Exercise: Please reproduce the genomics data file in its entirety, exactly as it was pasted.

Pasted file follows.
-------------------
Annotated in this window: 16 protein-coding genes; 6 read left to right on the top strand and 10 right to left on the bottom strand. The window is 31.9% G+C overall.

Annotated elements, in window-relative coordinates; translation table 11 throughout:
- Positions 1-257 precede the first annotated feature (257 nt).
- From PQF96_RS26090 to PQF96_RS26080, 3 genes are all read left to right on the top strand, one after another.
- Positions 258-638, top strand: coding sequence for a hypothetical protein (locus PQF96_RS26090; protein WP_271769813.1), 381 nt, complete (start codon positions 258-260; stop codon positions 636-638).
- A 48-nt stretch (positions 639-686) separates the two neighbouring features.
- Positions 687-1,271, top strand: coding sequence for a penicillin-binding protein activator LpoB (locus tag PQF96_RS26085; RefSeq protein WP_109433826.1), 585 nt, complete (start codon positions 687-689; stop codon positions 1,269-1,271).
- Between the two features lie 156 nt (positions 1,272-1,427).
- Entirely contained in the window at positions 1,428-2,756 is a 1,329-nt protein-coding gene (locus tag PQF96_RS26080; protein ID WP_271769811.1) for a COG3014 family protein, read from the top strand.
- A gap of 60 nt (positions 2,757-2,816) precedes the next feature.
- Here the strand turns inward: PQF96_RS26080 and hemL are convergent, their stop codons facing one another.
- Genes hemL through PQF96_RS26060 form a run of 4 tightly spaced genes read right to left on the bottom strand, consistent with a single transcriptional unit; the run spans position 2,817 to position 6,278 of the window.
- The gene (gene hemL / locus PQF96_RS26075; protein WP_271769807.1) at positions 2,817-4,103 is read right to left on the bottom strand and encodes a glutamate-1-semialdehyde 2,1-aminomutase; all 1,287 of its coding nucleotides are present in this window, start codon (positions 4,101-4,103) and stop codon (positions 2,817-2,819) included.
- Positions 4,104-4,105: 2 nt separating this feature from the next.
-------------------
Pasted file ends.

Annotated in this window: 16 protein-coding genes; 6 read left to right on the top strand and 10 right to left on the bottom strand. The window is 31.9% G+C overall.

Annotated elements, in window-relative coordinates; translation table 11 throughout:
- Positions 1-257 precede the first annotated feature (257 nt).
- From PQF96_RS26090 to PQF96_RS26080, 3 genes are all read left to right on the top strand, one after another.
- Positions 258-638, top strand: coding sequence for a hypothetical protein (locus PQF96_RS26090; protein WP_271769813.1), 381 nt, complete (start codon positions 258-260; stop codon positions 636-638).
- A 48-nt stretch (positions 639-686) separates the two neighbouring features.
- Positions 687-1,271, top strand: coding sequence for a penicillin-binding protein activator LpoB (locus tag PQF96_RS26085; RefSeq protein WP_109433826.1), 585 nt, complete (start codon positions 687-689; stop codon positions 1,269-1,271).
- Between the two features lie 156 nt (positions 1,272-1,427).
- Entirely contained in the window at positions 1,428-2,756 is a 1,329-nt protein-coding gene (locus tag PQF96_RS26080; protein ID WP_271769811.1) for a COG3014 family protein, read from the top strand.
- A gap of 60 nt (positions 2,757-2,816) precedes the next feature.
- Here the strand turns inward: PQF96_RS26080 and hemL are convergent, their stop codons facing one another.
- Genes hemL through PQF96_RS26060 form a run of 4 tightly spaced genes read right to left on the bottom strand, consistent with a single transcriptional unit; the run spans position 2,817 to position 6,278 of the window.
- The gene (gene hemL / locus PQF96_RS26075; protein WP_271769807.1) at positions 2,817-4,103 is read right to left on the bottom strand and encodes a glutamate-1-semialdehyde 2,1-aminomutase; all 1,287 of its coding nucleotides are present in this window, start codon (positions 4,101-4,103) and stop codon (positions 2,817-2,819) included.
- Positions 4,104-4,105: 2 nt separating this feature from the next.